Students’ behavior and learning has been heavily impacted as a result of the COVID-19 pandemic. Photo courtesy of gettyimages.com.
ELLIOTT ROBINSON | OPINION COLUMNIST | email@example.com
When people say that we’re in the “post-pandemic era,” I have to laugh. After all, it certainly doesn’t feel like we’ve left the virus behind. Just last week, for instance, I found myself purchasing several COVID-19 tests after an accidental exposure left myself and my roommates scrambling to swab our noses. Was there some sort of national broadcast that I accidentally slept through like a Monday morning lecture? Did President Joe Biden send out a mass text message, letting us know that we can once again return to the blissful days of sweaty frat parties and standing less than six feet apart?
As much as I would love to wash my hands of COVID-19 once and for all, it’s far more reasonable to assume that the pandemic is still ongoing. Cases are on the rise across the United States, and our very own Butler Health Services recently appeared in students’ inboxes to remind us of the proper procedures for avoiding and documenting the virus.
So although the “post-pandemic era” is hardly an accurate descriptor for the current state of our country, we are no doubt attempting to return to some semblance of a normal life. However, this means that the ramifications of certain COVID-related safety measures, such as quarantines, shutdowns and social distancing, are finally beginning to catch up with us.
Undoubtedly, schools and universities experienced some of the most intense upheavals as a result of the pandemic. Education is typically the most social aspect of a young person’s life, since students are confined to the same, small spaces for approximately eight hours a day, five days a week. And that’s not to mention the pinnacle of all social activity — otherwise known as college — in which students traverse classrooms, cafeterias and residence halls with little to no adult supervision.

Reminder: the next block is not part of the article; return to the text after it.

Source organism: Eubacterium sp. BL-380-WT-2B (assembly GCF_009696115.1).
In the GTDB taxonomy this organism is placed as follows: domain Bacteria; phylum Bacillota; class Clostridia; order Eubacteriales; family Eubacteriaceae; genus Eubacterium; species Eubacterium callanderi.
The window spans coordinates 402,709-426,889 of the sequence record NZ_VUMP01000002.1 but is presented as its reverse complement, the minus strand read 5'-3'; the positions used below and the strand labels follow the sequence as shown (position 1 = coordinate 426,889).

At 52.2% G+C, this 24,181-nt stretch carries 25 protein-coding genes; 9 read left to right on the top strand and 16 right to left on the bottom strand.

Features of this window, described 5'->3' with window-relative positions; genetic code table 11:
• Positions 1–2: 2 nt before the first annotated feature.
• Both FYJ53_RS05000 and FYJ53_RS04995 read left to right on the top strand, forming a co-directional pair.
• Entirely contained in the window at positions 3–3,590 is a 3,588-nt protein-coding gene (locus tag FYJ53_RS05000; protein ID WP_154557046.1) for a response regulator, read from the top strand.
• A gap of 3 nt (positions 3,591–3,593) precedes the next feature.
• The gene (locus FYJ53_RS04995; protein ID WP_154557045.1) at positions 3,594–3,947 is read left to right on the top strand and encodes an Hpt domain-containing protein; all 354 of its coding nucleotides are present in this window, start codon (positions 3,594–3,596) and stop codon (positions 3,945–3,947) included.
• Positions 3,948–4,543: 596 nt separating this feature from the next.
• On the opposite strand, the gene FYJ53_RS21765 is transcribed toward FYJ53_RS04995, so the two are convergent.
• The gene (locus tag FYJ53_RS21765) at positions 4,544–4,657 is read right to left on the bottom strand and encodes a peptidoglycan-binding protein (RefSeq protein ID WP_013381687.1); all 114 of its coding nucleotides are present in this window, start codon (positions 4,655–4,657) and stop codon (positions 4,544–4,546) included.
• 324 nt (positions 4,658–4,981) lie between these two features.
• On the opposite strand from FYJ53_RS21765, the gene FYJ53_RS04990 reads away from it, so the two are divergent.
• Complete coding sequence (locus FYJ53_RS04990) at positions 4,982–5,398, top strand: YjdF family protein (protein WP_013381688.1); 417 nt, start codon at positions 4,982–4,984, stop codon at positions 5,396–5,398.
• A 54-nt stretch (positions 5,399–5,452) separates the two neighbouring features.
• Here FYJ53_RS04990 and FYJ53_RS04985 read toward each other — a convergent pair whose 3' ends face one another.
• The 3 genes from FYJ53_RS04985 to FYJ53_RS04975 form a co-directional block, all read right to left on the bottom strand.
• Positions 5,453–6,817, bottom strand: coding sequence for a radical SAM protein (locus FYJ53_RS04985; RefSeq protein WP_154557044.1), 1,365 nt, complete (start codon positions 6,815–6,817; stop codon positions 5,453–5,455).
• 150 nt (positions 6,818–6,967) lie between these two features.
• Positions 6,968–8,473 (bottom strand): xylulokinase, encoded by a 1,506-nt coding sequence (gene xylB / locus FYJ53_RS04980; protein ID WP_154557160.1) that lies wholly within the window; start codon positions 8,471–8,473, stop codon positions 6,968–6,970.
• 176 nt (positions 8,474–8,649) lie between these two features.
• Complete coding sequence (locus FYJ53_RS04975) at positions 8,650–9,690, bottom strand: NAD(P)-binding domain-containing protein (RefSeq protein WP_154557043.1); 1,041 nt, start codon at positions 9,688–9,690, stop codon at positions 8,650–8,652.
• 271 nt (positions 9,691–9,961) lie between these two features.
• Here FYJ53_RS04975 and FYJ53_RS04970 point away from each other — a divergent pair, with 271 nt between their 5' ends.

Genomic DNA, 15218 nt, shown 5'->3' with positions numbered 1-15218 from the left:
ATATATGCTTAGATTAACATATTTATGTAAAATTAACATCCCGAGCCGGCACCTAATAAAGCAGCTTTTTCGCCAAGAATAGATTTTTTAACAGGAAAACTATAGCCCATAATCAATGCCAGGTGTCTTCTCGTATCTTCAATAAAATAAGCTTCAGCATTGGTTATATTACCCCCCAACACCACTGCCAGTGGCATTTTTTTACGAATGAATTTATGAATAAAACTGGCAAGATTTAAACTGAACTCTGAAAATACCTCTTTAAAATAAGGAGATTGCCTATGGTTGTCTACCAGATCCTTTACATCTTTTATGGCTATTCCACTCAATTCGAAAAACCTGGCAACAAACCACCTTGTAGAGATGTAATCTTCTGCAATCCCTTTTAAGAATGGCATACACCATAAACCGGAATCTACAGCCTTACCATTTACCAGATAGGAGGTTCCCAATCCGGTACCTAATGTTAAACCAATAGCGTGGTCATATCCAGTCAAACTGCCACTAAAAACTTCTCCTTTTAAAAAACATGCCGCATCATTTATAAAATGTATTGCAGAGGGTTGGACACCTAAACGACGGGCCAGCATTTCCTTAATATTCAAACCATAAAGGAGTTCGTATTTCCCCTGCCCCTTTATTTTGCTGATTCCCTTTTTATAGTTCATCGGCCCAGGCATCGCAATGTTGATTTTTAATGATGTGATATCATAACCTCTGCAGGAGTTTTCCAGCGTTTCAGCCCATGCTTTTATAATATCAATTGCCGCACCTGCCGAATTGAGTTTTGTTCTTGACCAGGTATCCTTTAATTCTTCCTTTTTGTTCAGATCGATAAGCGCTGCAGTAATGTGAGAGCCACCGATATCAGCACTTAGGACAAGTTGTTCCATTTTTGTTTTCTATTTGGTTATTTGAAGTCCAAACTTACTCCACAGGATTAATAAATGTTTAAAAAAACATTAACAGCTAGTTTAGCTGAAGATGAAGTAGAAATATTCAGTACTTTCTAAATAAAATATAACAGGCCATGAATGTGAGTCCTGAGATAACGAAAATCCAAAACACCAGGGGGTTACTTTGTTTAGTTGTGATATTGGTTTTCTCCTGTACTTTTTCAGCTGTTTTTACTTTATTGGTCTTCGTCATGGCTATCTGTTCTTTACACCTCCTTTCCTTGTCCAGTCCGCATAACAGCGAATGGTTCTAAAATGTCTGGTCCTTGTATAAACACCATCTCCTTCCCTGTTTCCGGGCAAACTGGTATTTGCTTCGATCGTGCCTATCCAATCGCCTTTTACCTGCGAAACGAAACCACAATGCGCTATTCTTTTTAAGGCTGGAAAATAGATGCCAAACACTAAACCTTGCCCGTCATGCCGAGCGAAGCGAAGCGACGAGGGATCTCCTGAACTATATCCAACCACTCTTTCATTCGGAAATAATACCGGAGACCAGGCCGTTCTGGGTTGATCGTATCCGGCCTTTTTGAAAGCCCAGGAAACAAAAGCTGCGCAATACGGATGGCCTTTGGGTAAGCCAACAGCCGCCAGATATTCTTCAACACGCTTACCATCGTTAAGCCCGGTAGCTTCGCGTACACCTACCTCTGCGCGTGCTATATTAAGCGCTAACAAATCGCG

But when skyrocketing COVID-19 cases led to national shutdowns in 2020, these students retreated to their bedrooms in order to experience education solely through the pixels of a computer screen — with extremely dismal results. During this time, numerous health organizations such as the National Alliance on Mental Illness (NAMI) and the Center for Disease Control (CDC) reported increased rates of depression and anxiety. In comparison, however, much fewer studies exist documenting the negative effects of isolation on students who are now reintegrating into educational spaces.
In order to better ascertain the condition of these post-pandemic students, I spoke to senior elementary education major Mia Myers about her observations regarding students’ behavior within the last couple of years.
“Social skills are just like any other skill,” Myers said. “You have to practice, or you forget how to interact with other people. When you’re home by yourself for so long, only talking to people through a computer screen, you don’t learn how to socialize. I’ve seen it in college, especially with people who were high schoolers during the shutdowns. They don’t talk to each other in class. They’re on their phones or computers when the professor is talking. They don’t want to be spoken to or interacted with at all.”